Ask any super efficient manager about their tips for success and weekly meetings will always be on their list. “Rather than being productivity killers, well-crafted meetings can help raise productivity and achieve an open culture within teams,” says Jerene Ang of HumanResourcesOnline. Team meetings are a rite of passage for a productive work week because when it comes to efficiency, communication is gold. But what happens when the scales are unbalanced, and instead of doing the work, you’re just talking about it? Here are 4 tips to help you get off the hamster wheel and back on the road to productivity.
- Agendas & Recaps: Do not, under any circumstances, go into a meeting without a written agenda. As the organizer, you should take ownership by recording the main goals of the meeting. Once the agenda is ready, email it to your group. Ask team members to review the agenda and come prepared to have a conversation. During the meeting, stick to your agenda – do not chase squirrels! If something comes up during the meeting that is not on your agenda, it will be up to you as the facilitator to decide if it’s worthy of everyone’s time; some discussions are better left to individual huddles (read more about this in our upcoming blog post, The Importance of Individual Huddles). During the meeting, assign someone to take minutes. Once the meeting is over, review the notes and email a recap to your team. This process will not only keep you on task and on time but will also serve as the basis for ownership and accountability. (See the Sample Agenda below for ideas on how to craft your next team meeting agenda)
- Transparency. This step may require a culture shift, but I promise it will be a good one. The worst thing that can happen during a meeting (besides going an hour over) is self-preservation. When a coach designs a playbook, it requires 2 things of the team: trust and teamwork. As a leader, you need to model transparency and demand it. When a team gathers for a meeting, nobody should feel like they need to hide information. To counteract this, you need to convince your team that putting everything on the table is not a risk. Business appropriate transparency helps everyone see the full picture so the right decisions can be made. In order to model this, leaders must be what they want their staff to become.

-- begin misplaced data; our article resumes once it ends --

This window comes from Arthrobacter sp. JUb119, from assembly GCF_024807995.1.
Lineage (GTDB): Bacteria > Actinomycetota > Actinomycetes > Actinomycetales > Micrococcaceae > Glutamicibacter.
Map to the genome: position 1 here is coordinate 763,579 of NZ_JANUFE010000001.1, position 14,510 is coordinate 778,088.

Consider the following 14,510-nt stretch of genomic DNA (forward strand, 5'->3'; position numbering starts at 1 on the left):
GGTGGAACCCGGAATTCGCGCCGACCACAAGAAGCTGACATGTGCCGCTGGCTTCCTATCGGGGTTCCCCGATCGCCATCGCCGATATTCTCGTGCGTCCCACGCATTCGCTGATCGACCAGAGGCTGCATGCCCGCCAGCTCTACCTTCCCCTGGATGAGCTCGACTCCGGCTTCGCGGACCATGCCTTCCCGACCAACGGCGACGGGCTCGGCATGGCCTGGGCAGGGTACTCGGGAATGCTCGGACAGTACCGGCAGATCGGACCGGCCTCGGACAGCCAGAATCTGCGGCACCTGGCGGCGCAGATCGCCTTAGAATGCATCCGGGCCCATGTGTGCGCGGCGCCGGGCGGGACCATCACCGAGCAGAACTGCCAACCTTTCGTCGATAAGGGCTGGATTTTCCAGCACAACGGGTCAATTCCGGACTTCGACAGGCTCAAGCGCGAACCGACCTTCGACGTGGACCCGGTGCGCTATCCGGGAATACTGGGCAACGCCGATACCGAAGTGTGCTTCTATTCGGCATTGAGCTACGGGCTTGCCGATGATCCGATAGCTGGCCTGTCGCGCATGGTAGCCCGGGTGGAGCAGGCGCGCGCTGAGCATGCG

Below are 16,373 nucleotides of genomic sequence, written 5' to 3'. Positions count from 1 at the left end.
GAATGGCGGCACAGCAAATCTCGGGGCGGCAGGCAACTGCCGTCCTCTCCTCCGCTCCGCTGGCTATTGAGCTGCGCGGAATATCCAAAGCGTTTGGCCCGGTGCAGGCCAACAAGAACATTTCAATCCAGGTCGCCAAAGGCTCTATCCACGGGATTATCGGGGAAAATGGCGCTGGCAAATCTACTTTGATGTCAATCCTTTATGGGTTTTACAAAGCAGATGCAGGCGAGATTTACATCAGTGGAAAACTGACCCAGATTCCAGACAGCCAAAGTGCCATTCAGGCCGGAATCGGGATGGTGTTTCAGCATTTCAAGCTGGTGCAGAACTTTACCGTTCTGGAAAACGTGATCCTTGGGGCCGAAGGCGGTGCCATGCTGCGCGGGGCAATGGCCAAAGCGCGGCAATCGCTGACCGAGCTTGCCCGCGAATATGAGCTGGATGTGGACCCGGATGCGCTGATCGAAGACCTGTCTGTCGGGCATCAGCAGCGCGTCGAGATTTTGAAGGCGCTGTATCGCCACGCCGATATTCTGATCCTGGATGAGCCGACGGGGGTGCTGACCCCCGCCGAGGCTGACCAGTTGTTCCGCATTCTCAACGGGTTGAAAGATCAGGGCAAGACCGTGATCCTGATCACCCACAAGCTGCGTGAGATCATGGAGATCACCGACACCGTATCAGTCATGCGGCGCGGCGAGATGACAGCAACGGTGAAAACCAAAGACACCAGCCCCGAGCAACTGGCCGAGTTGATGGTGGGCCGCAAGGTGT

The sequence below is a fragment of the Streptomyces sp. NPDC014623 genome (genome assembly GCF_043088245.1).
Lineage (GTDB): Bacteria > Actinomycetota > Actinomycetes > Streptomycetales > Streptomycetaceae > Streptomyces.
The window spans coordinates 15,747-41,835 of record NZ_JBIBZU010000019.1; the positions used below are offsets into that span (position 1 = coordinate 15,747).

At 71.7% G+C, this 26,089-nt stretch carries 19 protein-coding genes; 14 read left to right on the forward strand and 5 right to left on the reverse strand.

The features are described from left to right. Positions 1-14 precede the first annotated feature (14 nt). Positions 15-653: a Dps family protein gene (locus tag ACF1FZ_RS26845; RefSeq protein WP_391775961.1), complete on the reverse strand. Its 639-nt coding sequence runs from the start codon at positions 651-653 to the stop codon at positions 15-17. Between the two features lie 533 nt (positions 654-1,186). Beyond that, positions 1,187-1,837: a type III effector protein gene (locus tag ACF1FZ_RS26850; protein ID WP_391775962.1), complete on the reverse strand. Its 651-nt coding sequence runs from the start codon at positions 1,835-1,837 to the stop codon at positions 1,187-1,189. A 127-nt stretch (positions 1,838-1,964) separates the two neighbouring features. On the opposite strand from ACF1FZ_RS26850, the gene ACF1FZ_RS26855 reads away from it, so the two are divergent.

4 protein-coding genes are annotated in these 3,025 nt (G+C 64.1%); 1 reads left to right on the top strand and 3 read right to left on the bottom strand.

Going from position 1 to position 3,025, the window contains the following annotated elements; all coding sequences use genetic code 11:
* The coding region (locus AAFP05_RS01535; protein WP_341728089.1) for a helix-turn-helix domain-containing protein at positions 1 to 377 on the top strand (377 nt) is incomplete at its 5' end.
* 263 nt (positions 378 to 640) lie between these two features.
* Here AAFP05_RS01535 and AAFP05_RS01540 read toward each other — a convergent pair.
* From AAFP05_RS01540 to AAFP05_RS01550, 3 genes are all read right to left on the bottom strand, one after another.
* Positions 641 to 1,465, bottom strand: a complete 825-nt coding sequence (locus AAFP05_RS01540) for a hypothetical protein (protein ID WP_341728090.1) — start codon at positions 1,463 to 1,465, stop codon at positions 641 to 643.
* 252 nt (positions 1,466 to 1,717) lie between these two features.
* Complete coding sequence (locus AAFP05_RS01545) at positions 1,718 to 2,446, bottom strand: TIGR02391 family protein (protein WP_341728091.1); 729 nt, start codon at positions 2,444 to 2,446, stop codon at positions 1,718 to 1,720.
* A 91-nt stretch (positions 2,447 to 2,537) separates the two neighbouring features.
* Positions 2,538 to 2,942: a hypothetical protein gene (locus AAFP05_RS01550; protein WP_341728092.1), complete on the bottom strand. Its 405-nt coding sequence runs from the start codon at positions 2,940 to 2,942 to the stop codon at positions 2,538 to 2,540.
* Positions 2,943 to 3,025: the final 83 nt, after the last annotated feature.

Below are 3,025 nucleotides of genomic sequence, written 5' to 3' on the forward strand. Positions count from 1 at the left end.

- Learn to Lead. Encouraging everyone’s voice to be heard will strengthen your position as their leader and help you all become a well-oiled machine. By allowing an appropriate amount of time for your meetings and inviting everyone to present their ideas and collaborate on solutions, you can ensure that everyone has a seat at the table. Leadership also means knowing how to run a meeting. As a manager, establish some basic ground rules. These can include:
- Be on time. If an attendee is going to be more than 10 minutes late, they should not come to the meeting. Waiting for someone or trying to catch a person up on already discussed items is a huge time suck.
- No cell phones. Educators can attest to it – so can your significant other, cell phones are distracting. Pings, buzzes, rings – merely asking your team to silence their phones is not enough. Require your team to put their devices in “cell phone prison” before the meeting starts.
- No interruptions. This may seem like a no-brainer, but cross-talk and sidebar conversations will only add frustration to your meetings.
- Less Meetings. Lack of accountability and poor process and procedures are the number one reason for superfluous meetings. Many meetings are not necessary – sometimes a “virtual meeting” is all you need to keep the ball rolling on a project. If you’re short on time, or just want to make sure everyone is on the same page, consider sending out your agenda via email. This discipline will ensure that even during tax time or conference season, your team is still delivering on what they need to deliver on.
If you were to ask your staff to describe a typical meeting, what would they say? Waste of time? Scary? Annoying? Meetings don’t have to be the worst part of your week. With a few tweaks, your meetings can become a place where teammates gather to share information and leave empowered to act on objectives.